Football's world governing body released its analysis of the tournament in a 105-page report which their coaching and player development department head Branimir Ujevic said had confirmed the game’s holistic development.
FIFA's Technical Study Group (TSG) hailed this year's women's World Cup in France as the best-ever in the competition's history, with the tournament showcasing the tactical, technical and physical improvements in the women's game.
Football's world governing body released its analysis of the tournament in a 105-page report which their coaching and player development department head Branimir Ujevic said had confirmed the game's holistic development.
"From a technical, tactical, physical and mental point of view, France 2019 was the best women's World Cup seen to date," Ujevic said in a statement.
The United States won a record-extending fourth World Cup with a 2-0 victory over the Netherlands in the final in July, confirming their status as the leading power in the women's game.
The report said headers accounted for 27 goals including 15 from open play, up from 23 at Canada 2015, and highlighted the players' ability to better use the width of the pitch to deliver crosses.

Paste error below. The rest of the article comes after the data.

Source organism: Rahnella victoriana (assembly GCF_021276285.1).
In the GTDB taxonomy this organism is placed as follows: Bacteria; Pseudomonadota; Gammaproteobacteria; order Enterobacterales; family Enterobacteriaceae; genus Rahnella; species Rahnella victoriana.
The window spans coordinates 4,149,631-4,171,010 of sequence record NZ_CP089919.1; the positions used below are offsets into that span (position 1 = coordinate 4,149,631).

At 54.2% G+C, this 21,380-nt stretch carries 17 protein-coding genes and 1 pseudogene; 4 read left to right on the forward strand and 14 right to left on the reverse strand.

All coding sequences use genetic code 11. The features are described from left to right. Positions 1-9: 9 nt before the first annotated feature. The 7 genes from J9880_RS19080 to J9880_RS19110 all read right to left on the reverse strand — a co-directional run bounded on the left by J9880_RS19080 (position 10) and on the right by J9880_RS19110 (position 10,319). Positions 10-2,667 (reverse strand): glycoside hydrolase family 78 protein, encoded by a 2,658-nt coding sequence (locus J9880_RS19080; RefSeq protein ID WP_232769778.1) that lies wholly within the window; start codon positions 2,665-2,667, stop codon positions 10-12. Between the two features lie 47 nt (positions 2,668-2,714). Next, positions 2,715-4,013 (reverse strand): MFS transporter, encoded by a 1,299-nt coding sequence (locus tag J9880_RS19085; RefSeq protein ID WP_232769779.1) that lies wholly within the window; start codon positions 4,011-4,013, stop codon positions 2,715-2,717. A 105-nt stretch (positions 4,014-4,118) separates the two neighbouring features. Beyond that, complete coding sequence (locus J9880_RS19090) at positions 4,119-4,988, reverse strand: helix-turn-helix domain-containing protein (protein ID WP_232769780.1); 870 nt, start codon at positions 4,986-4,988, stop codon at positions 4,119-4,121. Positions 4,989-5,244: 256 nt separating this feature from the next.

Goalkeepers had an overall save rate of 70%, five percentage points up from 2015. Only 9% of passes were played long in the 2019 tournament while 61% of all ball-regains occurred within seven seconds.
"This was the most fluid women's World Cup of all time as players showed a great ability to read the game and perform the right movements with and without the ball," TSG head April Heinrichs said.
Heinrichs added that better coaching analysis and the use of technology had helped coaches give immediate and detailed feedback to players, thereby improving their performance.
"Of course, we need to credit the coaches for the team's preparations. All in all, this is the result of teams playing more friendlies and shows the positive impact of under-20 and under-17 competitions," Heinrichs said.